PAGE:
(When I first got my 4iiii power meter, I got fantastic power numbers for first few rides, I spent 20 minutes at 415 W during a mellow ride. I had followed the installation instructions to the letter, including the torque specs. I went on a trip abroad for about 4 weeks, and when I returned I got realistic power numbers, despite (because of?) not touching the bike in any way.)

Also, I like your suggestion outside, if you ride a course that you know very well and you know your times, then you can estimate your power off of past efforts that had good power data. But when your pedals and your Kickr roughly agree, I would still think your initial power numbers were wrong.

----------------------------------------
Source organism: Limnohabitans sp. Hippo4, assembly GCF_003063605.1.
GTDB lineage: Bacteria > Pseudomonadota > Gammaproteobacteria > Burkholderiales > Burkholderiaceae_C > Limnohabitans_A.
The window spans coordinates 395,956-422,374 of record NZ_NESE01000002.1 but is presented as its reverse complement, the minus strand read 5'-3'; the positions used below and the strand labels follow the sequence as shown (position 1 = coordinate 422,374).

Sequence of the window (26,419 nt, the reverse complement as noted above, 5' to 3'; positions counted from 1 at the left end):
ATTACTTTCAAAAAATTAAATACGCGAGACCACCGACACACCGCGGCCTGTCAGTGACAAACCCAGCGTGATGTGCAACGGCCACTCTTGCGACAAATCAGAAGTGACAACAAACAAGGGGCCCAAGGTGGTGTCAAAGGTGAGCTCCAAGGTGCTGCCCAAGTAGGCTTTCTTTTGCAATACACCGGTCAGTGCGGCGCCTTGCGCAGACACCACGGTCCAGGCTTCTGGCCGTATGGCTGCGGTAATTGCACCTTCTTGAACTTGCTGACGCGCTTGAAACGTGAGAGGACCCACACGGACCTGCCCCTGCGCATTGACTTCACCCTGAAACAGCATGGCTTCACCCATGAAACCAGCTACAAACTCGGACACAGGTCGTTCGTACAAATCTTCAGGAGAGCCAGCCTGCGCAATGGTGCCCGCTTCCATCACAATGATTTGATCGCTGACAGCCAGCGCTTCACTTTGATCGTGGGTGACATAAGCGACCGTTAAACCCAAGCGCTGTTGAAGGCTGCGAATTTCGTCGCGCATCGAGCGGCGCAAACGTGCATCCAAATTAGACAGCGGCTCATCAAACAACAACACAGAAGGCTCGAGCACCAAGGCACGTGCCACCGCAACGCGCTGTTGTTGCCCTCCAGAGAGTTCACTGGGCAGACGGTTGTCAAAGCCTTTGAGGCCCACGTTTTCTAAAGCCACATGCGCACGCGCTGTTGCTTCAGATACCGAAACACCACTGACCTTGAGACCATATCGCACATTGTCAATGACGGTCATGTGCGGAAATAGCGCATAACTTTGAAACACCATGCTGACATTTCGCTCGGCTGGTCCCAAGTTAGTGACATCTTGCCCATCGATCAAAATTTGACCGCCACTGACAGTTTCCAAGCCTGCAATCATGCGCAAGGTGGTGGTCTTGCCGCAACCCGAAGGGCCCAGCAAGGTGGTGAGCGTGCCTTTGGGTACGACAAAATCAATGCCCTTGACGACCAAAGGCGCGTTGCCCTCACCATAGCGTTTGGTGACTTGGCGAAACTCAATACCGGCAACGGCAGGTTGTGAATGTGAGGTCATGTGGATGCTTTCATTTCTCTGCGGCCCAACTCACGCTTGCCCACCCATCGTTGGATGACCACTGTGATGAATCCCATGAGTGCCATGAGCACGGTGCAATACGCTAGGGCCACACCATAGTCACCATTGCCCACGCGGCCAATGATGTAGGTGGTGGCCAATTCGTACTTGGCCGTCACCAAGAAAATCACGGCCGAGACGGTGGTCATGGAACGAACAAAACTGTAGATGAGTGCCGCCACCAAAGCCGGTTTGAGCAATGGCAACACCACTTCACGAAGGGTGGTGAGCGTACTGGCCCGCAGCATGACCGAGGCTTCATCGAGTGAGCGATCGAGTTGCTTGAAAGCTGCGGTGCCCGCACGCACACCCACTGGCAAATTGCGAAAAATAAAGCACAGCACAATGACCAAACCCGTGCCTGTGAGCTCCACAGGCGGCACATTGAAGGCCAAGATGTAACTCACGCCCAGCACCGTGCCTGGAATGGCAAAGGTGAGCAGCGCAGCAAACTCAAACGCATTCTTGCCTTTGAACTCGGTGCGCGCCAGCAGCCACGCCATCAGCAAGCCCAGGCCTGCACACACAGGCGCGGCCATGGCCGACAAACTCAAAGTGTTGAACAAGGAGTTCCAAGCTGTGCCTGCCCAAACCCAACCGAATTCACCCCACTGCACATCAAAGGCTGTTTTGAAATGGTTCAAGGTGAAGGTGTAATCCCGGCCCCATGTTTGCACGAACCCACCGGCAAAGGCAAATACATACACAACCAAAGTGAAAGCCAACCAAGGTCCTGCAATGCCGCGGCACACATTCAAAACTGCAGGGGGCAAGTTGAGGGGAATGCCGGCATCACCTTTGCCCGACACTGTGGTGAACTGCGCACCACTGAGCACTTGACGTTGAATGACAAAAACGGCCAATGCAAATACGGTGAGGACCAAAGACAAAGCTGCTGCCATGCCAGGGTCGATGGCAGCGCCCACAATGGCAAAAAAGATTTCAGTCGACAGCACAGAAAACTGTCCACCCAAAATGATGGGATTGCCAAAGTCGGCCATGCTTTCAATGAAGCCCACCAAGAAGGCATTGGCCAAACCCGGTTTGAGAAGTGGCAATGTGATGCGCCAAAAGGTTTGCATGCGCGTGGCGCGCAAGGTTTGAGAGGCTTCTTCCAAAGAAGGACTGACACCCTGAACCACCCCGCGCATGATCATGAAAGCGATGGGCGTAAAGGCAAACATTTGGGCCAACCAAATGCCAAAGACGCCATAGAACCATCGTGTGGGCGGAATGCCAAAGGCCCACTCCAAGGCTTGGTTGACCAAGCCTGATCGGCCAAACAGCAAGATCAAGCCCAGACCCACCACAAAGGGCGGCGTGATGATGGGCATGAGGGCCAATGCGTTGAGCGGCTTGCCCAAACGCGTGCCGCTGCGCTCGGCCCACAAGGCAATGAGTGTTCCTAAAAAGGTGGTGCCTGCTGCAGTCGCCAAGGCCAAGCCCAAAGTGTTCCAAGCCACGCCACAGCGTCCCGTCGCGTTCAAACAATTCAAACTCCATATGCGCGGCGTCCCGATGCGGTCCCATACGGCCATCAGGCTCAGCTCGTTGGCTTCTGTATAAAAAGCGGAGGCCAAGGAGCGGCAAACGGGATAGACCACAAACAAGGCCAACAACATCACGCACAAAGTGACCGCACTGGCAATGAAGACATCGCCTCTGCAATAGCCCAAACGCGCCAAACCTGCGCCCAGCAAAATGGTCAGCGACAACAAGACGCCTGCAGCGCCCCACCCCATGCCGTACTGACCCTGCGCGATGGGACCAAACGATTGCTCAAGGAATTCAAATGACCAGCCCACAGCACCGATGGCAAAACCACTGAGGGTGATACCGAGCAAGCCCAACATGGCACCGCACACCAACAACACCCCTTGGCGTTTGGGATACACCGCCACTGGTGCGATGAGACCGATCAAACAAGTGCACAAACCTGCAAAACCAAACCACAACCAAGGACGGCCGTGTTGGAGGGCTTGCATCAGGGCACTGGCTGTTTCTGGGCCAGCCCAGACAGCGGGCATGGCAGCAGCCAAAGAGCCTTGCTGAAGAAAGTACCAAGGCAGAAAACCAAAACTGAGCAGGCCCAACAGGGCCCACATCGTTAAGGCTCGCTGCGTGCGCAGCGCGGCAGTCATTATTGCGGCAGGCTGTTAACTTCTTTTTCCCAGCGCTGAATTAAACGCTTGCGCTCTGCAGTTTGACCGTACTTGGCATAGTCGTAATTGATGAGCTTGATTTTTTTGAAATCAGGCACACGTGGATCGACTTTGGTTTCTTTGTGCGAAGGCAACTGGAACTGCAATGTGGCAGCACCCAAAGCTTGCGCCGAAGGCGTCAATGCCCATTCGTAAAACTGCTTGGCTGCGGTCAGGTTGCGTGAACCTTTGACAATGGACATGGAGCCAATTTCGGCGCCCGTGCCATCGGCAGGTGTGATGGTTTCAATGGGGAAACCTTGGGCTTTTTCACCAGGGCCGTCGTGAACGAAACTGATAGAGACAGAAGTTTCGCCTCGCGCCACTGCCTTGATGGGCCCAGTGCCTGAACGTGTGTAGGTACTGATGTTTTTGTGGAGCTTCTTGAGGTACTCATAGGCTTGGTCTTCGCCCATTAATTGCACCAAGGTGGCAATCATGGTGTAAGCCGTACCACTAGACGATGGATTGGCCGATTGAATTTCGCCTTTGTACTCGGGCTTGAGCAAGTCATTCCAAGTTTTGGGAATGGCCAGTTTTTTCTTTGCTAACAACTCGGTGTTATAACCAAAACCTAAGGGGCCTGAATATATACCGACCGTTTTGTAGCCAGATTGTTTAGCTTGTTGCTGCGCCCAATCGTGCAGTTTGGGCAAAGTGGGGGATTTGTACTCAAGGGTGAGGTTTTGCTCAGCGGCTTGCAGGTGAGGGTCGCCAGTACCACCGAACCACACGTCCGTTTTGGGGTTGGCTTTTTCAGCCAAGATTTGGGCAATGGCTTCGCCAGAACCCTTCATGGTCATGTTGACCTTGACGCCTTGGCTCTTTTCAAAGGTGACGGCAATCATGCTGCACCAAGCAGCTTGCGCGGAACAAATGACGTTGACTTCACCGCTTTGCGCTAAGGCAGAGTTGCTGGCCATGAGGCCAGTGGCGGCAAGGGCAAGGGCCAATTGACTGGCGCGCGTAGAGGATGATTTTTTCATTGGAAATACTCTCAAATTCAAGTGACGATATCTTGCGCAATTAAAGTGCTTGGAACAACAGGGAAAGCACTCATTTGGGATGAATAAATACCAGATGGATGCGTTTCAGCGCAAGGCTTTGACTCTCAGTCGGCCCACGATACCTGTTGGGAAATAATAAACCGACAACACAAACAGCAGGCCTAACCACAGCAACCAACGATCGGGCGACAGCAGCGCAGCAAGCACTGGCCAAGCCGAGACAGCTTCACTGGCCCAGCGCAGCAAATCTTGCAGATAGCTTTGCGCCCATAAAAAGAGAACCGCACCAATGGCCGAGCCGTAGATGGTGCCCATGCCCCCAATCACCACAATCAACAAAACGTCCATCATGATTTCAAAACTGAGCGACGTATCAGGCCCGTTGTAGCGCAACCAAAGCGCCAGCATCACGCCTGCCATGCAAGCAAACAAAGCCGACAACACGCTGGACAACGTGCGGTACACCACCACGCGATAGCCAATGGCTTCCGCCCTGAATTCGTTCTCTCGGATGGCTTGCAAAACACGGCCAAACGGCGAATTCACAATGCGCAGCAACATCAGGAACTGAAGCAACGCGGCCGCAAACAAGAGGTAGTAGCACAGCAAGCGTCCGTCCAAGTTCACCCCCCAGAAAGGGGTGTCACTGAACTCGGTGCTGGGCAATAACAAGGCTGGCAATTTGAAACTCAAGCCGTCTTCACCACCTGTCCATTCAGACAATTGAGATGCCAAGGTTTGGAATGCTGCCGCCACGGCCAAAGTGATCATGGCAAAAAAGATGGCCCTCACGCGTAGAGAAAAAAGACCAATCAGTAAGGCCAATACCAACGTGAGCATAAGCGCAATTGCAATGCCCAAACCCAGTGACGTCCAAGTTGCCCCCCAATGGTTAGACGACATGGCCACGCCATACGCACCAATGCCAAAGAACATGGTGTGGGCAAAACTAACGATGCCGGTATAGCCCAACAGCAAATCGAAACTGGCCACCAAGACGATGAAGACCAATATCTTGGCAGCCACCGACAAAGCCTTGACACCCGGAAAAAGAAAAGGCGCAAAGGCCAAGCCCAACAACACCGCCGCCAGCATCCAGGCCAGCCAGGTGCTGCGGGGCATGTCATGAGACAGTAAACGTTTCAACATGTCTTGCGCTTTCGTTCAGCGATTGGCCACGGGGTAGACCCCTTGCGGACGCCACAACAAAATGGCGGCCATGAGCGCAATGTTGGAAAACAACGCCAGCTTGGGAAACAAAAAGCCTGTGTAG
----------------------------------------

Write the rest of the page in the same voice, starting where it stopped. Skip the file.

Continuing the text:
Could you not use the trainer and pedals independently and side by side to compare?

Ie connect the trainer with TR and the powermeter pedals with your head unit and compare the 2?

That seems like it would be easier than using one at a time and comparing it with feel or doing a ramp test


It sounds like you have two devices that can measure power, the Turbo and Pedals. Both should be within 5%.

Setup a simple TR workout and pair one of the devices. Then pair the other device to your head unit. Once you are finished compare the power data from both rides. They should be very similar and you will spot any big differences.


I recommend:

  • Trainer paired to TR app/device
    • Make absolutely certain that you unpair/forget your power meter in the TR Devices page.
  • Power meter paired to head unit
    • Likely already setup this way for easy connection.
  • Check power data smoothing on both and keep that in mind if you are doing a simple A/B comparison between the powers.
    • If you maintain a smooth and steady power, it may negate the smoothing, but the nature of the difference in the power measurement between the trainer and power meter can still cause some notable variations.